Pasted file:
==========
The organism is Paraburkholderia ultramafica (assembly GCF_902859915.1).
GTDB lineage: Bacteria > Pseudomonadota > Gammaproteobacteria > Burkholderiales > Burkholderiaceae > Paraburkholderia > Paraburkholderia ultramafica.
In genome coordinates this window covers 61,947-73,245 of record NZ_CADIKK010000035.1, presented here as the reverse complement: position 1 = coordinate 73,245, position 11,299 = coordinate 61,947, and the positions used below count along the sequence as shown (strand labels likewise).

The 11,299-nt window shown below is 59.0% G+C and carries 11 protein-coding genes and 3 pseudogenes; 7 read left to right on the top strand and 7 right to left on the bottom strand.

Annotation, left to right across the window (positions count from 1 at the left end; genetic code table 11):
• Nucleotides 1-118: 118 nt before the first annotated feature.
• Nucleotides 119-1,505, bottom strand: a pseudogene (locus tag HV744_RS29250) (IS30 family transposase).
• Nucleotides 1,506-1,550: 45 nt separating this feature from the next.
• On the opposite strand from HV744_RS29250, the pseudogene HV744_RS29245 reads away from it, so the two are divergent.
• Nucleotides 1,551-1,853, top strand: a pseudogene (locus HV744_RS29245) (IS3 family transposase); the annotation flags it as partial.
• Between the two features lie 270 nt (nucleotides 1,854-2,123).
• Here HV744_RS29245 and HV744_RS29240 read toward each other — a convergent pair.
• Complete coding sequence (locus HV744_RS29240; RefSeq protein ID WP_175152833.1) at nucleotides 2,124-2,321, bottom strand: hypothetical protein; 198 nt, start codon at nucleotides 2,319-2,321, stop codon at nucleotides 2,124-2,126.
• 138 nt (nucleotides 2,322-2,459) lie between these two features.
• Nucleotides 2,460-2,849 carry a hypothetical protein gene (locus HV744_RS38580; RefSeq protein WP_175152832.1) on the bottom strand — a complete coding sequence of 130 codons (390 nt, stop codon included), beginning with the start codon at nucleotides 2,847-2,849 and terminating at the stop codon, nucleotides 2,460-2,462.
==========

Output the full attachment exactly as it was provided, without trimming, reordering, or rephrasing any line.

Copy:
The organism is Paraburkholderia ultramafica (assembly GCF_902859915.1).
GTDB lineage: Bacteria > Pseudomonadota > Gammaproteobacteria > Burkholderiales > Burkholderiaceae > Paraburkholderia > Paraburkholderia ultramafica.
In genome coordinates this window covers 61,947-73,245 of record NZ_CADIKK010000035.1, presented here as the reverse complement: position 1 = coordinate 73,245, position 11,299 = coordinate 61,947, and the positions used below count along the sequence as shown (strand labels likewise).

The 11,299-nt window shown below is 59.0% G+C and carries 11 protein-coding genes and 3 pseudogenes; 7 read left to right on the top strand and 7 right to left on the bottom strand.

Annotation, left to right across the window (positions count from 1 at the left end; genetic code table 11):
• Nucleotides 1-118: 118 nt before the first annotated feature.
• Nucleotides 119-1,505, bottom strand: a pseudogene (locus tag HV744_RS29250) (IS30 family transposase).
• Nucleotides 1,506-1,550: 45 nt separating this feature from the next.
• On the opposite strand from HV744_RS29250, the pseudogene HV744_RS29245 reads away from it, so the two are divergent.
• Nucleotides 1,551-1,853, top strand: a pseudogene (locus HV744_RS29245) (IS3 family transposase); the annotation flags it as partial.
• Between the two features lie 270 nt (nucleotides 1,854-2,123).
• Here HV744_RS29245 and HV744_RS29240 read toward each other — a convergent pair.
• Complete coding sequence (locus HV744_RS29240; RefSeq protein ID WP_175152833.1) at nucleotides 2,124-2,321, bottom strand: hypothetical protein; 198 nt, start codon at nucleotides 2,319-2,321, stop codon at nucleotides 2,124-2,126.
• 138 nt (nucleotides 2,322-2,459) lie between these two features.
• Nucleotides 2,460-2,849 carry a hypothetical protein gene (locus HV744_RS38580; RefSeq protein WP_175152832.1) on the bottom strand — a complete coding sequence of 130 codons (390 nt, stop codon included), beginning with the start codon at nucleotides 2,847-2,849 and terminating at the stop codon, nucleotides 2,460-2,462.